Delayed Injuries and Your Auto Accident Case

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Injuries sustained in an automobile accident can cover a wide variety of injuries, ranging from bruising to broken bones and even death. While the majority of injuries are observable almost immediately after the accident, there are injuries that might take some time to reveal themselves. While the biggest problem with these types of injuries is that it’s hard to prove that the automobile was the cause of the injury, there are ways to recover from such injuries.

Delayed Injuries

While an automobile accident can cause serious damage to an individual, there are times when victims of automobile accidents sustain only minor injuries, such as bruising. While most people might think that seemingly minor injuries are nothing to be worried about, automobile accidents, even at low speeds, can generate a lot of force. Unfortunately, there are several types of injuries that might not be immediately apparent. Not only might you be disoriented at the scene of an accident, but also the adrenaline and endorphins released by your body can lead to an increase in energy and possible a lack of pain. Two primary types of injuries that are not immediately noticed include soft tissue injuries and concussions.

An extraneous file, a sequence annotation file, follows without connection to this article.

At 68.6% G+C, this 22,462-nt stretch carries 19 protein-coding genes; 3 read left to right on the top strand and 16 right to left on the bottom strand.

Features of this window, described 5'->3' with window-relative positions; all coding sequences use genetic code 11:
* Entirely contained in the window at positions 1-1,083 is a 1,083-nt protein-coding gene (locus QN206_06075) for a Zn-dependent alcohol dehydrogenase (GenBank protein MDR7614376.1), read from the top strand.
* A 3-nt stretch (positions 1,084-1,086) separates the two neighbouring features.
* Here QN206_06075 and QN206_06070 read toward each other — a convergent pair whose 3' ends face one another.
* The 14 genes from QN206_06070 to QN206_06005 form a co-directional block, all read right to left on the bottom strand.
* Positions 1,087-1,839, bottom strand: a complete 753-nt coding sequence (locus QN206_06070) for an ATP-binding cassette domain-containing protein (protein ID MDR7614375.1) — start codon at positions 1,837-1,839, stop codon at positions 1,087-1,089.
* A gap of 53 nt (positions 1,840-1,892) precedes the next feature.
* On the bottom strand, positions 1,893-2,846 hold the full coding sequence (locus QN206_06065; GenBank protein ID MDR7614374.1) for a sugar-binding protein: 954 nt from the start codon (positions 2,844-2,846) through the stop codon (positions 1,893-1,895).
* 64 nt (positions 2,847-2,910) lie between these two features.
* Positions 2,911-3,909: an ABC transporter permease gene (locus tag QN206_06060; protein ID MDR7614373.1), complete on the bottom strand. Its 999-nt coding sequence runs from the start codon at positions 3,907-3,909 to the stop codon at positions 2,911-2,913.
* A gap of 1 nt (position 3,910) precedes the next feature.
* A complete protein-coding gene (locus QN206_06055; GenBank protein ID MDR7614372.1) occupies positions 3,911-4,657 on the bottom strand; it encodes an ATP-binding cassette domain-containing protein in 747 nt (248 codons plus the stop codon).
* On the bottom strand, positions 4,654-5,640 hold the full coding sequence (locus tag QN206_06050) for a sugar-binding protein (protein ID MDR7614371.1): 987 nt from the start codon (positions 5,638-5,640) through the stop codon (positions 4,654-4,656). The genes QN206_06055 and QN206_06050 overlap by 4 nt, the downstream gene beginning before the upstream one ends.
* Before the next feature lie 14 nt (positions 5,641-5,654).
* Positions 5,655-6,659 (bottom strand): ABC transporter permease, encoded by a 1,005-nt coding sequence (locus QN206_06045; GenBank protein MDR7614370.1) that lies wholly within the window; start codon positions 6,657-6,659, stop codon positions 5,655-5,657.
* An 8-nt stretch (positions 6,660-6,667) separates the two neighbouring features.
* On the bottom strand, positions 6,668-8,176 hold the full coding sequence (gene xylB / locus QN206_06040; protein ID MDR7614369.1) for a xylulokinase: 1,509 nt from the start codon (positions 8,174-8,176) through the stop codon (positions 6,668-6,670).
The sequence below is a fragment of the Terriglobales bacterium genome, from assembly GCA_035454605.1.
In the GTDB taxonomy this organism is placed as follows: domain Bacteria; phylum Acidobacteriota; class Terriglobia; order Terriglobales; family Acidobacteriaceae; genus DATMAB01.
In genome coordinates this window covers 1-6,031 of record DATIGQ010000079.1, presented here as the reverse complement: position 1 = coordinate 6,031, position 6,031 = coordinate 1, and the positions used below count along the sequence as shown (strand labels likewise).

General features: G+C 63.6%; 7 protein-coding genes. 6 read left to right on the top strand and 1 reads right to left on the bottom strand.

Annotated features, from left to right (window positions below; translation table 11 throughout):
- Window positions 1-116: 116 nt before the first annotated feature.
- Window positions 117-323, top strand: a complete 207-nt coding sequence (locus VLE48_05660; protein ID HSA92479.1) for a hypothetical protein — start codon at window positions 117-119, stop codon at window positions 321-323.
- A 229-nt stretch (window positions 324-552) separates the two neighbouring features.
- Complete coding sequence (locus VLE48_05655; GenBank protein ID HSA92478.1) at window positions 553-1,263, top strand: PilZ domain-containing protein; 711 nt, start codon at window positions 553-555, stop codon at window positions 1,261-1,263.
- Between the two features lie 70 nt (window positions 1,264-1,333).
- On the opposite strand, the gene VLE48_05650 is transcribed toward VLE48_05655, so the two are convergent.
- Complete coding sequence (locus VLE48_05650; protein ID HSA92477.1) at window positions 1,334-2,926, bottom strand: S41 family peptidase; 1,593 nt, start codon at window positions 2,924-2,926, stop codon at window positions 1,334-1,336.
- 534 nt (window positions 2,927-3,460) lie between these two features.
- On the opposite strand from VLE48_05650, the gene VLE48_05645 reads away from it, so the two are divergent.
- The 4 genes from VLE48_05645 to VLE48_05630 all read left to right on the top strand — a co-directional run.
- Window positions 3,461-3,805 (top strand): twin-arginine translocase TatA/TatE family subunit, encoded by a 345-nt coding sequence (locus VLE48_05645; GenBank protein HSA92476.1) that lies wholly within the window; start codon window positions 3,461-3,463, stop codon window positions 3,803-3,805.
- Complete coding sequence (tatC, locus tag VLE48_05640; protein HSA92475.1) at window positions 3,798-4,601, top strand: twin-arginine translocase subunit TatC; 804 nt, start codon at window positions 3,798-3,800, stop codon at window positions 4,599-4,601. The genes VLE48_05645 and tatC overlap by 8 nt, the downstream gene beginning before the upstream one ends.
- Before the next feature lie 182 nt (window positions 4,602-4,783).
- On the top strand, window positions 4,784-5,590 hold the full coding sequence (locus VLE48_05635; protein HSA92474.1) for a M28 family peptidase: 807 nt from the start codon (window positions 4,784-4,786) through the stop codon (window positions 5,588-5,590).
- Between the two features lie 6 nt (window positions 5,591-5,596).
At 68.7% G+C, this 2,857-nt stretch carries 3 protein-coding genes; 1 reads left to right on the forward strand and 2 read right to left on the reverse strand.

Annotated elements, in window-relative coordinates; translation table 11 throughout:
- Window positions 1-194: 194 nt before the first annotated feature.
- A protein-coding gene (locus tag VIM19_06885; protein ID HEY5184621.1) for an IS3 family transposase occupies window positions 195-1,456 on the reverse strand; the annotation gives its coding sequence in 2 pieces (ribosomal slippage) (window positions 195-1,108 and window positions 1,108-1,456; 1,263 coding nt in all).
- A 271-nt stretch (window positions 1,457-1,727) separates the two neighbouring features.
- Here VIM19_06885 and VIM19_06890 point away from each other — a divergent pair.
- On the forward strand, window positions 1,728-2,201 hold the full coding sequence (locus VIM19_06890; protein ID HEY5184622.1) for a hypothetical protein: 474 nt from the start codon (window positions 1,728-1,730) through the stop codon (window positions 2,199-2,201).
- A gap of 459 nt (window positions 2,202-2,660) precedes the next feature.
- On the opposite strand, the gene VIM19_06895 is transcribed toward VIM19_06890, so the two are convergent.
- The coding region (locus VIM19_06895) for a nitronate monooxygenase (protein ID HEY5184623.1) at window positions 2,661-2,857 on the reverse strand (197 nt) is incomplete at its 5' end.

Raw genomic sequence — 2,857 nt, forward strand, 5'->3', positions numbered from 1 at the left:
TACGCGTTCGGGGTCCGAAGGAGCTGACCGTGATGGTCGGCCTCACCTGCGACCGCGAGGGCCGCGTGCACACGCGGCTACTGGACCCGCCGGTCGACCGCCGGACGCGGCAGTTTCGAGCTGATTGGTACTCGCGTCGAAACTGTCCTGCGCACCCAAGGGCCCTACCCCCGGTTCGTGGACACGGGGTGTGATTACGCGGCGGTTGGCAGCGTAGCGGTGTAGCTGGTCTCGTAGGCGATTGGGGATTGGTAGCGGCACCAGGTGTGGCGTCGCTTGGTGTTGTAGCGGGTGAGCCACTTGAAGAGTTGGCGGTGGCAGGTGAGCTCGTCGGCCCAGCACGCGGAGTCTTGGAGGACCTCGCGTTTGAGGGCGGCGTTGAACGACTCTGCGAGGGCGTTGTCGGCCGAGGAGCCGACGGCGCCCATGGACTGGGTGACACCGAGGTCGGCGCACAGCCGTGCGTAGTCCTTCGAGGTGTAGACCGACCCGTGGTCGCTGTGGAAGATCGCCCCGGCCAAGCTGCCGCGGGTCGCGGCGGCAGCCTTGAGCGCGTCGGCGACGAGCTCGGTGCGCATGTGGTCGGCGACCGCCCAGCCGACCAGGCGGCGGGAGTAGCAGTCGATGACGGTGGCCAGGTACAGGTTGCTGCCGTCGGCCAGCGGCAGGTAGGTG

Soft Tissue Injuries

While most people commonly think of broken bones when they think of automobile accidents, bodily injury can involve so much more. Soft tissue injuries typically involve injury to muscles, tendons, and ligaments. Perhaps the most common form of soft tissue injury is whiplash, which can last anywhere from a day to a week.

While soft tissue injuries typically result in pain, swelling, and reduced mobility, these symptoms can take some time to show up. In addition, soft tissue injuries may be even harder to diagnose due to the fact that they are not visible via x-ray examination.


Another form of injury that can cause delayed symptoms is a concussion. While a concussion can be caused by damage caused to the head, it can also occur as a result of the violent shaking of the head and upper body. Even though a concussion may cause unconsciousness, most concussions do not, which may make it difficult for individuals to determine whether they are injured or not. Concussions can come with several symptoms, such as confusion or dizziness, but some symptoms that may not appear immediately after the injury may include:

  • Sleep disturbances;
  • Sensitivity to light and noise;
  • Personality changes, such as irritability;
  • Depression; and
  • Concentration and memory issues.

What to Do

One of the most important things you can do if you are involved in an automobile accident is to see a doctor, or seek medical attention as soon as possible. Not only would the evidence from the physician’s review of your condition be useful to help your case, but seeing a physician earlier can help you detect any underlying issues before they become serious problems.

In addition, it is important to avoid any settlement agreements until you obtain a full picture of your injuries, especially since you may not be aware of the full scope of your injuries immediately after the accident.

Contact an Attorney

Regardless of the severity of your injuries, an experienced attorney can help you determine the best approach to obtaining recovery for your injuries. If you are looking for a dedicated, experienced attorney, contact the David Aylor Law Offices in Charleston for a free case evaluation.

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